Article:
The Farm Bureau’s annual Thanksgiving Day dinner survey finds the cost for a bird and all the extras has gone up one percent compared to last year. Iowa Farm Bureau research director, Dave Miller, says you can expect to shell out an average of $49.48 cents to feed 10 people.
“That includes a 16-pound turkey, a dozen rolls, pumpkin pie, sweet potatoes, peas, a very good basic Thanksgiving feast,” according to Miller. “The biggest cost increase this year came in the cost of the turkey, it was up about 66 cents compared to a year ago. The biggest decrease actually came in dairy products. Whipped cream and milk were down from a year ago.”
Miller says the price of corn and soybeans impacted the feed costs for turkey. He says the widespread drought had corn prices about 25-percent higher and soybean meal was up about 20-percent.
“Those costs are beginning to be felt by turkey producers and they started adjusting production downward. That has resulted in a very slight increase in the cost of turkey,” Miller says. “A couple of months ago we were actually producing slightly more turkey than a year ago, and prices were actually slightly less than a year ago.”
Miller says when it comes to the people who grow the products for the meal, turkey producers probably receive between 50 and 60-percent of the cost paid by the consumer for the bird. “The milk also, probably in the 50 to 60-percent of the (cost) of that gallon of milk will end up at the farm level. When you move to something like the rolls — you are probably talking less than 10-percent of the value ends up at the farmer,” Miller explains.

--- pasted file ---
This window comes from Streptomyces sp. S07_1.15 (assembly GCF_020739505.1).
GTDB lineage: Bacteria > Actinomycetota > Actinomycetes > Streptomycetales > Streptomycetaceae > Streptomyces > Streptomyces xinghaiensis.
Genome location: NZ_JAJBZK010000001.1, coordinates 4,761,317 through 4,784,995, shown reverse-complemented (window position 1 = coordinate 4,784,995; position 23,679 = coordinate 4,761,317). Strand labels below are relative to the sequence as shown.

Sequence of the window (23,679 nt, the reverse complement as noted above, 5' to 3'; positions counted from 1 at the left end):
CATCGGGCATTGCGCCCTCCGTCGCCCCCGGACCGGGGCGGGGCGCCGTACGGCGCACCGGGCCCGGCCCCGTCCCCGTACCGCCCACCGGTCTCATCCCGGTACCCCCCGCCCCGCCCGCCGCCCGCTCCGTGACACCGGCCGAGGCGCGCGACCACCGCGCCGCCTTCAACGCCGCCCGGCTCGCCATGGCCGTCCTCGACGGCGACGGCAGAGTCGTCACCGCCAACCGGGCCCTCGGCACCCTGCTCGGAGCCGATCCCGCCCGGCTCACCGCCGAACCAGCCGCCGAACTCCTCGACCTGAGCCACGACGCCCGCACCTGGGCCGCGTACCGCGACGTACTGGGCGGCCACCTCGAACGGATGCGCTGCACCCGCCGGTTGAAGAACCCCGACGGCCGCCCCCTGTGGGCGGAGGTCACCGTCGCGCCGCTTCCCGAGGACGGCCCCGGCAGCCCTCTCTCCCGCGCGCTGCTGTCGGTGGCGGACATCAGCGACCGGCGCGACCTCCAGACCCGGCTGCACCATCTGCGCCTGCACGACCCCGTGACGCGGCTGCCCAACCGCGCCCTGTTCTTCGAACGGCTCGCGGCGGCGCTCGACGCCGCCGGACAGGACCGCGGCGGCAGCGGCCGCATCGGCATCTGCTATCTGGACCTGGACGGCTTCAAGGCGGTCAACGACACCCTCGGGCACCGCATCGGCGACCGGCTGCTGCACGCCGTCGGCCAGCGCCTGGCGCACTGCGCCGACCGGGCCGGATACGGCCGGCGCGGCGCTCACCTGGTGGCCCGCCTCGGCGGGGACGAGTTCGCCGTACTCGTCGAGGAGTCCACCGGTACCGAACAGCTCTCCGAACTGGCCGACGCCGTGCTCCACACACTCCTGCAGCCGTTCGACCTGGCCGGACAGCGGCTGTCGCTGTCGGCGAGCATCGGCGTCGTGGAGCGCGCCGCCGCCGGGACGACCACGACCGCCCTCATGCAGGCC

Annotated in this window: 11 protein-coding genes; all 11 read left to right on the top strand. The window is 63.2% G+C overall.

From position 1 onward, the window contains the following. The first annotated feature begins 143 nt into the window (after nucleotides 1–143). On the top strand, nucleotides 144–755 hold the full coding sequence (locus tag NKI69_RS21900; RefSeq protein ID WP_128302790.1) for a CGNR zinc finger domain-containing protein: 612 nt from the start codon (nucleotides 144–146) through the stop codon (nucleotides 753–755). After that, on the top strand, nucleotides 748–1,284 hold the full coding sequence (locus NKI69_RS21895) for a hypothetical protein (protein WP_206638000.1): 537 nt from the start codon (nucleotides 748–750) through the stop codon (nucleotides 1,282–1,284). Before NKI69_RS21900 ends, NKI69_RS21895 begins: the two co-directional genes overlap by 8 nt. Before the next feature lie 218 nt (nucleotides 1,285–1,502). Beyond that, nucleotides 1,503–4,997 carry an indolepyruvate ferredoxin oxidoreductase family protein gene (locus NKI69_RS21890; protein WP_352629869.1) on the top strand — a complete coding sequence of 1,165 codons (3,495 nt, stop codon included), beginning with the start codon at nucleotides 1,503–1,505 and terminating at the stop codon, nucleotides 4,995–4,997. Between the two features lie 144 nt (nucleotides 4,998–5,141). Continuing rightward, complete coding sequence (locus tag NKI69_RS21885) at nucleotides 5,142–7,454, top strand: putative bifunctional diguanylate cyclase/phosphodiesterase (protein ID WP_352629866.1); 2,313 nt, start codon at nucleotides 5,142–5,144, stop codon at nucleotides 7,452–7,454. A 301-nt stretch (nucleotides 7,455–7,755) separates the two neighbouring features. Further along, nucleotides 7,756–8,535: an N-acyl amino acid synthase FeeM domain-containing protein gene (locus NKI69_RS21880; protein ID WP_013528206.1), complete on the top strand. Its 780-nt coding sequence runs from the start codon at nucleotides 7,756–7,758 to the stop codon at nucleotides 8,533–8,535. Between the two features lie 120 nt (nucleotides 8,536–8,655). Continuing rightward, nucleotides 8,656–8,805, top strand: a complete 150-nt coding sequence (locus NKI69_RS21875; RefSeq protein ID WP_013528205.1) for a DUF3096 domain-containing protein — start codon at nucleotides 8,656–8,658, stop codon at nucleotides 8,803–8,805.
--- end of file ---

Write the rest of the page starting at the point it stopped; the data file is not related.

“The closer the product is to the way it left the farm, the more that is likely to have a higher value going to the farmer.” The final impact of the drought on food prices isn’t yet known, and Miller says it could impact future Thanksgiving dinners.
“If we looked ahead to next year’s Thanksgiving, the key question may be ‘what is the corn price expectation in July or August next year?’, ie:if we have a very good crop, then livestock people will start increasing production again. And it might show up in turkey by Thanksgiving time. It probably won’t show up until 2015 for pork and 2015 for beef production.”
Miller says the $5 a person cost for the Thanksgiving dinner is still a very good bargain for the consumer. Some 150 volunteer shoppers from 35 states, representing every region in the nation, participated in the annual Thanksgiving price shopping survey.
The cost of the dinner has gone up steadily in recent years. Here are some of the recent costs: 2008, $44.610; 2009, $42.91; 2010, $43.47 and 2011, $49.20.